Link-O-Rama: Saito getting expensive for Red Sox

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* Michael Silverman of the Boston Herald reports that Takashi Saito’s next appearance out of the Red Sox’s bullpen will earn him a $500,000 bonus, and then after that he gets another $500,000 for every five outings. So far Saito’s incentive-laden contract has paid him $5 million for 48.2 innings of a 2.59 ERA and 46/21 K/BB ratio.
Boston holds a 2010 team option on Saito that is based on his final 2009 salary, which makes any bonus money he earns this month particularly important. Right now my guess is that the 40-year-old won’t be back with the Red Sox next season, but he’s certainly pitched well.
* Venezuela defeated the United States in the World Cup opener last night, as Marlins minor leaguer Nate Field served up a grand slam in the 11th inning. Team USA will now have to beat both Germany and China to advance to the second round.
* Boxing promoter Bob Arum and Yankees officials talked yesterday about possibly holding marquee fights at the new Yankee Stadium. Jesse Sanchez of MLB.com notes that Arum was the promoter behind the Muhammad Ali-Ken Norton fight at the old Yankee Stadium in 1976.
* Not only has reliever Craig Breslow posted a 3.00 ERA and 37/16 K/BB ratio in 45 innings for the A’s since the Twins misguidedly put him on waivers, he might be the smartest player in baseball.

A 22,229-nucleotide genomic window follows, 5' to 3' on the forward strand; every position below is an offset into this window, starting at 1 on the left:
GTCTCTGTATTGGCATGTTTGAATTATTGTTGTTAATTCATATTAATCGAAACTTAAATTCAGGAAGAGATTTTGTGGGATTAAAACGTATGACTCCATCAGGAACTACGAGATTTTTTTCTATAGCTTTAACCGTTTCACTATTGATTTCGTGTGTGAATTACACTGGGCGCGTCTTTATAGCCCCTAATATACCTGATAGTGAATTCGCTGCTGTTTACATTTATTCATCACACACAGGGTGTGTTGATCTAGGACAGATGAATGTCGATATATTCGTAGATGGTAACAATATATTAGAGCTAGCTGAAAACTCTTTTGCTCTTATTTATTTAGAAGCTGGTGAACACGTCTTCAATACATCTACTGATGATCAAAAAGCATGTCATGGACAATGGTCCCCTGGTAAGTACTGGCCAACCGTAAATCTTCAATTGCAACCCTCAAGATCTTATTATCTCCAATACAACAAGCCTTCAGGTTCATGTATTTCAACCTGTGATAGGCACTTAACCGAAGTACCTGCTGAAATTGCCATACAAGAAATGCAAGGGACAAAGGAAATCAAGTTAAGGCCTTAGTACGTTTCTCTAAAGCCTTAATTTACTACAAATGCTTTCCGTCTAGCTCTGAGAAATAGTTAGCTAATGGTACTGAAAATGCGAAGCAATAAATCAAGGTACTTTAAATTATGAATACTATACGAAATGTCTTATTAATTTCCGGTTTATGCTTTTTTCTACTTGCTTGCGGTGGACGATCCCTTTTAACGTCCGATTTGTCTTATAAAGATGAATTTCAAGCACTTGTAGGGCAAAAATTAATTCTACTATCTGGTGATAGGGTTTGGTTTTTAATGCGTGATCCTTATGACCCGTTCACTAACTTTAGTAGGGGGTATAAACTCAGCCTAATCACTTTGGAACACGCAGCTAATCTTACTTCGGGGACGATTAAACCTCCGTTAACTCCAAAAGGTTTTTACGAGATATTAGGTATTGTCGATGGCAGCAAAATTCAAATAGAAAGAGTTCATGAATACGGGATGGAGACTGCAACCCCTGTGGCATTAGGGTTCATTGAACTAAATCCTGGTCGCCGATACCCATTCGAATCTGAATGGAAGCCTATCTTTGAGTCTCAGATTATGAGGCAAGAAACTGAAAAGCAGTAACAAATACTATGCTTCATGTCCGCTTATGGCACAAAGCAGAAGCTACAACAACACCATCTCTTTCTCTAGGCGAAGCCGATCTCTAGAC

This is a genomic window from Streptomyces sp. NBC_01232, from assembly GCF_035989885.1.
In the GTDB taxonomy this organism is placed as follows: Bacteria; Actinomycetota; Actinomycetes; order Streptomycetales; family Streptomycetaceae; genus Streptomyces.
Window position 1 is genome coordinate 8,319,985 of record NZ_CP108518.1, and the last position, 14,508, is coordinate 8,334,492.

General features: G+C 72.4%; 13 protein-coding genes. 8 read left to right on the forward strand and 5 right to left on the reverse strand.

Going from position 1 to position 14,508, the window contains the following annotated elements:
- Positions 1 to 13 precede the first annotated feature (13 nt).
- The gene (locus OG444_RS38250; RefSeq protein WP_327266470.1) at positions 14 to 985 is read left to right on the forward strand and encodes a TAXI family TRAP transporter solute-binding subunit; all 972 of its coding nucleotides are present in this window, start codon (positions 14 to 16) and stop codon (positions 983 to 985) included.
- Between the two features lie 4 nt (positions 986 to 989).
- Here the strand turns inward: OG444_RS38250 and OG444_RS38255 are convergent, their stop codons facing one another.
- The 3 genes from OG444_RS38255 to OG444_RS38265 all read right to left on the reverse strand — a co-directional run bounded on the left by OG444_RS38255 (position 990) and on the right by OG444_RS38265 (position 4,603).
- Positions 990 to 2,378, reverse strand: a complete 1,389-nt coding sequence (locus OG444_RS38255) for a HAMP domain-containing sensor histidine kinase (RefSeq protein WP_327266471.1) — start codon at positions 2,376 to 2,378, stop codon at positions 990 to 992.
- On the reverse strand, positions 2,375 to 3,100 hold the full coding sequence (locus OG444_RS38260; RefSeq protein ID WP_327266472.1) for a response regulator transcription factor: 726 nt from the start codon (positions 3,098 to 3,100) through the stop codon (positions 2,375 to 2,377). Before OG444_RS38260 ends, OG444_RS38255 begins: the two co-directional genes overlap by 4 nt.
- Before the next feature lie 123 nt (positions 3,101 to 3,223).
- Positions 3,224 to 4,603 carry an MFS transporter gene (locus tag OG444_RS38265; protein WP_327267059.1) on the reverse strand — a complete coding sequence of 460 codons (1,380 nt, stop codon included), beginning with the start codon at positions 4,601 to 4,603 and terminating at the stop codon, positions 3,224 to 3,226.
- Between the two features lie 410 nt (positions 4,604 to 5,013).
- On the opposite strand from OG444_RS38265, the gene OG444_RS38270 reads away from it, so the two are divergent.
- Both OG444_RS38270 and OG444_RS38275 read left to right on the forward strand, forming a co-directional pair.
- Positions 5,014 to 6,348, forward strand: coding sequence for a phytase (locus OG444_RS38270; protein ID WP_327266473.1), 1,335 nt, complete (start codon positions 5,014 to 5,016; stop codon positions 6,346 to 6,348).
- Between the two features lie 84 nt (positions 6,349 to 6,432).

White Sox may shut down Eloy Jimenez following quad injury

Eloy Jimenez
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White Sox’ no. 1 prospect Eloy Jimenez is likely to be removed from Dominican Winter League play following a recent quad injury, Bruce Levine of WSCR-AM reports. While the injury happened fairly close to the end of Jimenez’s scheduled playing time this offseason, it’s still of some concern for the club as the 22-year-old outfielder continues to move closer to his major league entrance in 2019.

Jimenez made a considerable jump from Double-A Birmingham to Triple-A Charlotte in 2018. He obliterated the competition at both levels and capped his season with a combined .337/.384/.577 with 22 home runs, 75 RBI and a .960 OPS through 456 plate appearances. By season’s end, he not only topped the charts in the White Sox’ own farm system, but was ranked first among all outfield prospects and third among all MLB prospects (per MLB Pipeline).

This isn’t Jimenez’s first brush with injury, though he has yet to contract anything serious enough to slow his rocket-like ascent through the minors en route to his first major-league gig. The young slugger was sidelined for several weeks with a left adductor strain in July and suffered some late-season flu symptoms in August, but even with this most recent complication, remains on track for his debut in the spring of 2019.